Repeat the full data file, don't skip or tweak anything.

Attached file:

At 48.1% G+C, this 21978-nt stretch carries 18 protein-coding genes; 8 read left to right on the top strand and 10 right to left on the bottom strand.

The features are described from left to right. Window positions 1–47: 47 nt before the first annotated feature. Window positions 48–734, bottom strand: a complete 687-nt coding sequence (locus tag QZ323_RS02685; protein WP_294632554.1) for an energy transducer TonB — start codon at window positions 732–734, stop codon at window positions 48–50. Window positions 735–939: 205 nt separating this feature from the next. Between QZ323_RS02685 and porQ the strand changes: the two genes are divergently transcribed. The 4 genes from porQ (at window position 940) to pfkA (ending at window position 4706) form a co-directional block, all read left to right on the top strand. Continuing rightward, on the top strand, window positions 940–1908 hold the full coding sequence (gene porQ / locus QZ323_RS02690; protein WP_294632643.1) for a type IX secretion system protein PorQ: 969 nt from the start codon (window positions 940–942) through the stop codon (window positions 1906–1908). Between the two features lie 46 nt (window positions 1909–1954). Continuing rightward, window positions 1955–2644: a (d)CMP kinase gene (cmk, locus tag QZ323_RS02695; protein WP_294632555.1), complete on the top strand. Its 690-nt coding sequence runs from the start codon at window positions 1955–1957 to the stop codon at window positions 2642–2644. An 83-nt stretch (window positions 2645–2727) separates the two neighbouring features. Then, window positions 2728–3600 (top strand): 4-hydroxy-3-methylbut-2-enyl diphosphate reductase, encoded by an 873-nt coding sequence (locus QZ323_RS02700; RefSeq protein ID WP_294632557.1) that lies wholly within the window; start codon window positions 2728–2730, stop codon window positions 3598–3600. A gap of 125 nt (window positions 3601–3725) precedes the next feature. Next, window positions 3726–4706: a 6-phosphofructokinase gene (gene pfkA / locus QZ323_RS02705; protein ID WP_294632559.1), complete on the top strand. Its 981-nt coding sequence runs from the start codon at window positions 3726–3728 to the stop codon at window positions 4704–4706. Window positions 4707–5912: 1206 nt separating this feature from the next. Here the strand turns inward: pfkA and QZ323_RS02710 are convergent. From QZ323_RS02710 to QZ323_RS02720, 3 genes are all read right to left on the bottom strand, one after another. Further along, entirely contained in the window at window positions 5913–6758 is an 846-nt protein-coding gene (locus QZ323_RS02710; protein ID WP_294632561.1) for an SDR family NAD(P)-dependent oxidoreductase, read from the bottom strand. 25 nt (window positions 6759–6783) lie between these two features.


At 48.1% G+C, this 21978-nt stretch carries 18 protein-coding genes; 8 read left to right on the top strand and 10 right to left on the bottom strand.

The features are described from left to right. Window positions 1–47: 47 nt before the first annotated feature. Window positions 48–734, bottom strand: a complete 687-nt coding sequence (locus tag QZ323_RS02685; protein WP_294632554.1) for an energy transducer TonB — start codon at window positions 732–734, stop codon at window positions 48–50. Window positions 735–939: 205 nt separating this feature from the next. Between QZ323_RS02685 and porQ the strand changes: the two genes are divergently transcribed. The 4 genes from porQ (at window position 940) to pfkA (ending at window position 4706) form a co-directional block, all read left to right on the top strand. Continuing rightward, on the top strand, window positions 940–1908 hold the full coding sequence (gene porQ / locus QZ323_RS02690; protein WP_294632643.1) for a type IX secretion system protein PorQ: 969 nt from the start codon (window positions 940–942) through the stop codon (window positions 1906–1908). Between the two features lie 46 nt (window positions 1909–1954). Continuing rightward, window positions 1955–2644: a (d)CMP kinase gene (cmk, locus tag QZ323_RS02695; protein WP_294632555.1), complete on the top strand. Its 690-nt coding sequence runs from the start codon at window positions 1955–1957 to the stop codon at window positions 2642–2644. An 83-nt stretch (window positions 2645–2727) separates the two neighbouring features. Then, window positions 2728–3600 (top strand): 4-hydroxy-3-methylbut-2-enyl diphosphate reductase, encoded by an 873-nt coding sequence (locus QZ323_RS02700; RefSeq protein ID WP_294632557.1) that lies wholly within the window; start codon window positions 2728–2730, stop codon window positions 3598–3600. A gap of 125 nt (window positions 3601–3725) precedes the next feature. Next, window positions 3726–4706: a 6-phosphofructokinase gene (gene pfkA / locus QZ323_RS02705; protein ID WP_294632559.1), complete on the top strand. Its 981-nt coding sequence runs from the start codon at window positions 3726–3728 to the stop codon at window positions 4704–4706. Window positions 4707–5912: 1206 nt separating this feature from the next. Here the strand turns inward: pfkA and QZ323_RS02710 are convergent. From QZ323_RS02710 to QZ323_RS02720, 3 genes are all read right to left on the bottom strand, one after another. Further along, entirely contained in the window at window positions 5913–6758 is an 846-nt protein-coding gene (locus QZ323_RS02710; protein ID WP_294632561.1) for an SDR family NAD(P)-dependent oxidoreductase, read from the bottom strand. 25 nt (window positions 6759–6783) lie between these two features.